The gentle waves of the Mediterranean Sea and the craggy shores of Spain’s Costa Brava, where Dalí lived much of his life, appear over and over again in his paintings. They’re the backdrop of the famous melting clocks in “The Persistence of Memory,” the landscape outside the window in “Person at the Window,” the background of the provocative “The Specter of Sex Appeal,” and the basis of countless other works.

To understand Dalí, you have to understand something about where he came from.

And understanding Dalí is relative. As the artist said, “One would have to be far more foolish than I to try to analyze the complexity of my intentions and motivations. I who live them am far from understanding all about them!”

With his famously pointy moustache, flashy dressing style and unnerving habit of staring bug-eyed into camera lenses, Dalí was a shameless showman who revelled in provoking people and craved the limelight his eccentricities attracted. It’s hard to say how much of his life can be interpreted seriously and how much was a publicity stunt. After all, this is a man who wrote tell-all books about his most sordid fantasies and spoke in no uncertain terms about taboo topics like masturbation and defecation.

Yet for all his bizarre and outlandish behavior, there’s no doubt that Dalí was a visionary and an artistic giant. He left his mark in painting, sculpture, fashion, theater and even filmmaking, becoming the most prolific and well-known figure in the surrealist movement.

For insight into Dalí and his expansive body of work, there’s no better place to go than an area dubbed the “Dali Triangle” in northern Catalonia, where three museums within a 90-minute radius of one another allow an in-depth look at his life and art.

The largest and most important is the Teatre-Museu Dalí in Figueres, the small industrial city where Dalí was born in 1904. Dalí designed the museum, converting the theater where he held his first art exhibition at age 14 into a virtual fun house of surrealist objects and art.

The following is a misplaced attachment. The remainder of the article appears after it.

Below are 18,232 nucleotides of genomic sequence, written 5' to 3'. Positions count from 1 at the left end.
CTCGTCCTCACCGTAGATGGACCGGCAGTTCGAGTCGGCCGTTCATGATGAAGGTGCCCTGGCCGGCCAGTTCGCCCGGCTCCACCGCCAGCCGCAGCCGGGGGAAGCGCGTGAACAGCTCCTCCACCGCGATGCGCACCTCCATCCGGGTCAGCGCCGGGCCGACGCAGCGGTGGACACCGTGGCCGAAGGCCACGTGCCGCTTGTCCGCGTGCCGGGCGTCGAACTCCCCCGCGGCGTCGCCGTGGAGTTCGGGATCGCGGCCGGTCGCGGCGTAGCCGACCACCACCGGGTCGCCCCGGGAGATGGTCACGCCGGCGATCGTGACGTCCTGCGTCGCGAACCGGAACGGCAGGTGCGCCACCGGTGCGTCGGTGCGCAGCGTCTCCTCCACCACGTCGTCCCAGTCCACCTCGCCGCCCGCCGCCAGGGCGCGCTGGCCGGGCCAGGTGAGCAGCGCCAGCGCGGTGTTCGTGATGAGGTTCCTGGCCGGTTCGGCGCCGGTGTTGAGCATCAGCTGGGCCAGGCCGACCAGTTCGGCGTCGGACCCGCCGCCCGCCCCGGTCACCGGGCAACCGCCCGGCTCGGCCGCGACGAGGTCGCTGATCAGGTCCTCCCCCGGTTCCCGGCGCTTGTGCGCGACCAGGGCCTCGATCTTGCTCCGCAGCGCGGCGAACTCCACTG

The Dalí-esque touches are visible even outside: Part of the museum is painted red, adorned with small sculptures of loaves of bread (a symbol of the life cycle) and topped with giant eggs (a symbol of fertility). The wild ride continues in the central patio, which features a Cadillac full of money and fake plants. For a euro, it rains inside the car.

Inside, the visual onslaught continues, with a huge exhibit of Dalí’s drawings, paintings, sculptures, installations and even jewellery. Highlights include the enormous wall-sized painting of a torso with a tunnel burrowed into its chest that greets you upon entry, the ceiling painting “Palace of the Wind,” and the Mae West room, decorated to look like her face, with the famous lip couch as the centerpiece.

Just over an hour away, in the tiny seaside village of Port Lligat, is the second Dalí hot spot: The Casa-Museu Dalí. A cluster of fishing huts that Dalí and Gala bought and fixed up over the years, the “House-Museum” is a labyrinth of small rooms and connecting passageways, all filled with the kind of clutter you’d only expect to find in a house owned by Dalí.